Multi-Asset Investing

While the goal for any astute investor is to leverage their hard-earned income into wealth-building opportunities, another aspect many take for granted is “simply” protecting that earned income.

Historically, as we have experienced before (more recently over the past few years), particular market conditions can wipe out years and sometimes even decades of gains accumulated by our investments.

In 2020, hundreds of millions globally saw their portfolio values decline dramatically due to the “black swan event” (an unforeseen, unexpected event with significant economic and financial effects). It was common to see investors report 50%+ losses in that occurrence. 

So does this mean that we should all avoid the markets altogether?

We don’t believe so because, in our opinion, investing is the true form of “working smart, not hard.”

However, to us, maintaining a balanced portfolio through multi-asset investing could possibly be the solution.

What is Multi-Asset Investing?

Multi-asset investing simply means diversifying your capital across various asset classes. An asset class is a sector or industry to which an investment relates.

For instance, stocks in specific companies are one asset class, while real estate is an asset class by itself, and precious metals such as gold and silver are grouped in their own as well.

There are many more asset classes like farmland, bonds, cash, and in some instances, insurance policies. All of these classes, other than stocks, are known as “alternative investments.”

They gained the name “alternative investments” because stocks are considered the primary investment, and anything secondary to them is an alternative.

Why is it so Popular?

Multi-asset investing has become popular over time, thanks to many reasons.

For one, it allows investors to venture into other opportunities that may fit their personality, likes, or personal interests more than just stocks.

Different asset classes also offer their own unique benefits. For example, there are specific tax deduction benefits one can take advantage of by investing in commercial real estate that is not provided in other asset classes.

The same applies to certain life insurance policies where the owner can treat it as their own personal bank and take out loans against it. In this instance, the policy’s owner is both the provider and borrower of the loan.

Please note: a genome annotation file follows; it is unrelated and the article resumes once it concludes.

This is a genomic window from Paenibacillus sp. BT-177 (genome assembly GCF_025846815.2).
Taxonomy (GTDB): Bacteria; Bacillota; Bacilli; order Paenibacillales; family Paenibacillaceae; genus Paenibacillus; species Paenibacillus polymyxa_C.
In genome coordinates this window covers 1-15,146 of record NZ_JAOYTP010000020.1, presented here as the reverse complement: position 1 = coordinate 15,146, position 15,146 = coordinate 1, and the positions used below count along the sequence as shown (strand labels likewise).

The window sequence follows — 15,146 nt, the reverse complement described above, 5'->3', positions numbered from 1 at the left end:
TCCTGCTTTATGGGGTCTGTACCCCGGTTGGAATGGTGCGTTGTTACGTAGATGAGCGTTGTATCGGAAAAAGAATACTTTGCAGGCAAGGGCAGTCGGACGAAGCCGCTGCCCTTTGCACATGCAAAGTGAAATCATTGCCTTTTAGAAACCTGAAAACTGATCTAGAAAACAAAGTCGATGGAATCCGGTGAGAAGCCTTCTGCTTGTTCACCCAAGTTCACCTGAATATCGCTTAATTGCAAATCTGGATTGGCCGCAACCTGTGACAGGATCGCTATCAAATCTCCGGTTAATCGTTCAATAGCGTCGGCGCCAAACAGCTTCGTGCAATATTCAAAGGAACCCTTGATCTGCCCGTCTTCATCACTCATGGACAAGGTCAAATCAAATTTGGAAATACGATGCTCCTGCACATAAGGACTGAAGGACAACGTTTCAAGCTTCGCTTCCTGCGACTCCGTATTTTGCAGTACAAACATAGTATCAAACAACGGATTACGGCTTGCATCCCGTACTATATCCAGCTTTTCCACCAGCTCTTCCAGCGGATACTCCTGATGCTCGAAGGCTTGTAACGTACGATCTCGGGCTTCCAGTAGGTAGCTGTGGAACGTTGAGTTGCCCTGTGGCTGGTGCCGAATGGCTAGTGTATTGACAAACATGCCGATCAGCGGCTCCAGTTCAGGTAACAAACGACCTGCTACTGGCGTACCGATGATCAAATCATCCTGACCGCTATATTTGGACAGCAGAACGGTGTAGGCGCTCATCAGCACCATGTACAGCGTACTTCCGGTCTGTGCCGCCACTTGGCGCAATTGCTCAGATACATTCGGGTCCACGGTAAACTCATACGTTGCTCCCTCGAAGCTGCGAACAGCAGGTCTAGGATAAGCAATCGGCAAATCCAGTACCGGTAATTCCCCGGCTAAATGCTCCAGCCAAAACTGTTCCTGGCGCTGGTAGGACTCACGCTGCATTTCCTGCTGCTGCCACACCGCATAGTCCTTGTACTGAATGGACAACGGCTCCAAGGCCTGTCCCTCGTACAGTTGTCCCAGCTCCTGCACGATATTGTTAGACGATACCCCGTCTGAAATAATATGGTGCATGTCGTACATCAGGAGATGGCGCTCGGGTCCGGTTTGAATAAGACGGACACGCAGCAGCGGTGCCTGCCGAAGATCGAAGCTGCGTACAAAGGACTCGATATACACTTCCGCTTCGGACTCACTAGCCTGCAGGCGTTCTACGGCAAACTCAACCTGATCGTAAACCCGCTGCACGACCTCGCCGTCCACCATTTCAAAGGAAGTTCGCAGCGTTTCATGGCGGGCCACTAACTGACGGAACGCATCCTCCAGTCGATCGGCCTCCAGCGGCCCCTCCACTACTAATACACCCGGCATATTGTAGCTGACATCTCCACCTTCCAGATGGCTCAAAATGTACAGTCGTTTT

Finally, and what may be the primary reason investors flock to multi-asset investing is the balance it provides.

Shelter From the Storm

While no asset class is free from volatility (especially during black swan events), there are some asset classes, however, that are not affected during such times as bad as others are. 

Precious metals, for example, have always been considered to be a “hedge” against high inflation, which usually occurs during times of economic turmoil. Hedge meaning protecting or moving against. 

In scenarios when inflation is running rampant, it’s common to see stocks underperforming while gold and silver are beating the market (outperforming the stock market in gains.)

Commercial real estate is also an asset class that tends to perform well regardless of economic conditions but can be exceptionally comforting during market downturns due to its passive yet consistent income distribution, which generally occurs monthly. 

In short, if you are strategically diversified, then when one asset class underperforms, in theory, the others should help stabilize your portfolio.


The concept of Multi-asset investing sounds promising, and indeed it is; unfortunately, not many can capitalize on the full benefits of this strategy as it takes time, experience, and expertise across various sectors, which, unless you are a dedicated professional, is not feasible for most.

In our opinion, balance is excellent, but it can be hard to achieve for most – but not to worry, because that’s why we’re here.

Get in touch with Finsbury Wealth to discuss if this would be a good opportunity for us to help you diversify your portfolio.